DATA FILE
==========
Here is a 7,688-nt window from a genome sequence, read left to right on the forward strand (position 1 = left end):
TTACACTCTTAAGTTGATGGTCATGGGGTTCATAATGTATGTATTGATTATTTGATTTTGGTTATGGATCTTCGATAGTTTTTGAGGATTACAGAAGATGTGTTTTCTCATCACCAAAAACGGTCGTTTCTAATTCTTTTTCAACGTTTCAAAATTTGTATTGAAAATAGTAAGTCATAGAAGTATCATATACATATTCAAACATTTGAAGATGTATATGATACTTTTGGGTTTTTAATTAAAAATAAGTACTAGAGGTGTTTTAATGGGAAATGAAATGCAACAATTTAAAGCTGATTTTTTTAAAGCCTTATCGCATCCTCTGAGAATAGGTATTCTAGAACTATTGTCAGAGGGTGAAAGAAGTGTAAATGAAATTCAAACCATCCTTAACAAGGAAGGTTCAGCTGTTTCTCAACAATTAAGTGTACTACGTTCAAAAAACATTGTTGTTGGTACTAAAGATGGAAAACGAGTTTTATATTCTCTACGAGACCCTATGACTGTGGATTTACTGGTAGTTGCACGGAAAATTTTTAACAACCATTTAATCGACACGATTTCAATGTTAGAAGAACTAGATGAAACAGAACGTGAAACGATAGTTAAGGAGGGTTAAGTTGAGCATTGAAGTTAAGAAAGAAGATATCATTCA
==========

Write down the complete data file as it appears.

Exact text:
Here is a 7,688-nt window from a genome sequence, read left to right on the forward strand (position 1 = left end):
TTACACTCTTAAGTTGATGGTCATGGGGTTCATAATGTATGTATTGATTATTTGATTTTGGTTATGGATCTTCGATAGTTTTTGAGGATTACAGAAGATGTGTTTTCTCATCACCAAAAACGGTCGTTTCTAATTCTTTTTCAACGTTTCAAAATTTGTATTGAAAATAGTAAGTCATAGAAGTATCATATACATATTCAAACATTTGAAGATGTATATGATACTTTTGGGTTTTTAATTAAAAATAAGTACTAGAGGTGTTTTAATGGGAAATGAAATGCAACAATTTAAAGCTGATTTTTTTAAAGCCTTATCGCATCCTCTGAGAATAGGTATTCTAGAACTATTGTCAGAGGGTGAAAGAAGTGTAAATGAAATTCAAACCATCCTTAACAAGGAAGGTTCAGCTGTTTCTCAACAATTAAGTGTACTACGTTCAAAAAACATTGTTGTTGGTACTAAAGATGGAAAACGAGTTTTATATTCTCTACGAGACCCTATGACTGTGGATTTACTGGTAGTTGCACGGAAAATTTTTAACAACCATTTAATCGACACGATTTCAATGTTAGAAGAACTAGATGAAACAGAACGTGAAACGATAGTTAAGGAGGGTTAAGTTGAGCATTGAAGTTAAGAAAGAAGATATCATTCA